The laminate sandwiches were subsequently placed into a hydraulic laminate press and subjected to about 1,200 pounds per square inch of pressure. The temperatures of the laminates were maintained in the range of 100°-280° F. over a period of about 45-60 minutes. At that time the heating was terminated and the laminates were allowed to cool before the pressure was released and the laminates removed from the press.

Three different tests were utilized to evaluate the fire-retardancy of the different laminates: 1) the burn test, 2) the UL-94 flame test, and 3) the limited oxygen index test. Laminates made with kraft containing no ATH or borax were employed as a control. An arbitrary good-bad ranking is reported along with the cumulative burn times for the laminates in Table I below.

In the burn test, fire-retardancies were evaluated by placing an ignited Bunsen burner directly under a vertically mounted laminate strip (2"×10") and allowing the laminate to burn for 30 seconds. The burner was then removed and the time required for the flame to go out was recorded as the burn time. The lower the burn time, the greater the fire-retardancy of the laminate.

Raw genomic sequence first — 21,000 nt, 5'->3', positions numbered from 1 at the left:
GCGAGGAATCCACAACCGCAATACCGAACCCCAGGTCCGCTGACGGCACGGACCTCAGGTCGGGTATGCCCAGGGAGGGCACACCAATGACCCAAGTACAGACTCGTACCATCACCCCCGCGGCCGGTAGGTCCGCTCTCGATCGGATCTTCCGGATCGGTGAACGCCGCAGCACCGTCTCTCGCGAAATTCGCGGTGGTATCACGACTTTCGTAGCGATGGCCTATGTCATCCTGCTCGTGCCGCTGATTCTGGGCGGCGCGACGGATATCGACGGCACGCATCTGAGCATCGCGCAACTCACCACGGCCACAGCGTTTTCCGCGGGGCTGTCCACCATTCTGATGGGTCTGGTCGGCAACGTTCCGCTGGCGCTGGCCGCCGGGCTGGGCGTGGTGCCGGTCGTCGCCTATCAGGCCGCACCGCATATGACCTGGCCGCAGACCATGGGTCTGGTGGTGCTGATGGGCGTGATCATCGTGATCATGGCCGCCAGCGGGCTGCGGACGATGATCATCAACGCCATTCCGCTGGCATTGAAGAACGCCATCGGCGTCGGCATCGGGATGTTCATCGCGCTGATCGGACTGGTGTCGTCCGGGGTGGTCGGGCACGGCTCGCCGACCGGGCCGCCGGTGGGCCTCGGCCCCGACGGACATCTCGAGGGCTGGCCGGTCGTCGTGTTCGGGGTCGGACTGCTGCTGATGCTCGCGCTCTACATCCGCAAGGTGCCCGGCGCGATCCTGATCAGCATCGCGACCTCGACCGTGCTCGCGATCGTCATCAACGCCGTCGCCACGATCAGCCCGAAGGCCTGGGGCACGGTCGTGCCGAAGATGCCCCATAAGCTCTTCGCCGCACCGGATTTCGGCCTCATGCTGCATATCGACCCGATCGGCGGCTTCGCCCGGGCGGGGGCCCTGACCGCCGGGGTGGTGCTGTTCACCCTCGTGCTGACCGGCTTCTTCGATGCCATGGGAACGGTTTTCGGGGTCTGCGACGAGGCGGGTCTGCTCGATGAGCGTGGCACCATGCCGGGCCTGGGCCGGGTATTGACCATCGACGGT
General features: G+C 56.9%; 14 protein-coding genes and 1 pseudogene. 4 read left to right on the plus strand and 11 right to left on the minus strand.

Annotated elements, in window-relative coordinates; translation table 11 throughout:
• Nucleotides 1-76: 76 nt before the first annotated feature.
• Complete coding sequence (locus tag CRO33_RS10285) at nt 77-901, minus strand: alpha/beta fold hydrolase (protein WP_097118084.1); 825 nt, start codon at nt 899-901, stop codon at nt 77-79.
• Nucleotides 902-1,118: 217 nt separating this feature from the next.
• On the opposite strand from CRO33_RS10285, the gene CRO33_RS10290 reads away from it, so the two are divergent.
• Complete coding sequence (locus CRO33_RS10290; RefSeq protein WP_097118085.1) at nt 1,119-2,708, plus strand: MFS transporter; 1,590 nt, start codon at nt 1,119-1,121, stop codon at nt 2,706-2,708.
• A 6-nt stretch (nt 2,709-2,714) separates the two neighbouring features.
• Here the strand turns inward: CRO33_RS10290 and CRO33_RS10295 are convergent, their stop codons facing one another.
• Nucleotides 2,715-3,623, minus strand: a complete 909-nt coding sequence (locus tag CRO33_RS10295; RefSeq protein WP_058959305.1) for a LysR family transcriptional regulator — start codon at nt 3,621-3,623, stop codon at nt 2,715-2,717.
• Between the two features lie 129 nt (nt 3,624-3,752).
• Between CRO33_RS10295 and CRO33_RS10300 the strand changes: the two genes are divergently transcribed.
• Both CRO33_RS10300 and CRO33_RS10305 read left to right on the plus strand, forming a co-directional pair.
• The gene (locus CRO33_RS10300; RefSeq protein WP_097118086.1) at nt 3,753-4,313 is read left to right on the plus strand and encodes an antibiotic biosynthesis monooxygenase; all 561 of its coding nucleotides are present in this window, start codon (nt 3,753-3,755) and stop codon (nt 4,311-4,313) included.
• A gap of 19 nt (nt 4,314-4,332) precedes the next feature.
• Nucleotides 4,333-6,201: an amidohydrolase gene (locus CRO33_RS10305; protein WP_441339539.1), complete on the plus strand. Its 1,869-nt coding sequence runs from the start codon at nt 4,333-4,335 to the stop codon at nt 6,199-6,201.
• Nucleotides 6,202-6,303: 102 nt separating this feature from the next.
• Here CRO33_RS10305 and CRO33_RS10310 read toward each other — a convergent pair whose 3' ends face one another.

Six such sample strips from a laminate are burned at each of two different flame temperatures (1700° F. and 2100° F.). These temperature were employed to give aggressive burns by which to better differentiate performance.

The UL-94 flame test, another procedure for measuring the flame spread on laminate samples, was performed by igniting five individual laminate strips with a Bunsen burner, and the length of time required for the flame to extinguish after the flame source has burn removed is recorded for each strip. Unlike the bum test, the flame from the burner is held under the laminate for 10 seconds at a time for two cycles. A rating is assigned to the sample according to the burn times. The V-0 rating (which is the best) is given when the sum of the two burns on the individual samples is less than or equal to 10 seconds and the sum of the two burns for all five samples is less than or equal to 50 seconds. The V-1 rating is given when the sum of the two burns for an individual sample is greater than 10 but less than 30 seconds, or if the cumulative burn times for the five samples in the two cycles is greater than 50 seconds but less than 250 seconds. Higher V-ratings are assigned for worse performance. The V-rating and cumulative burn times are listed for the laminates in Table I below.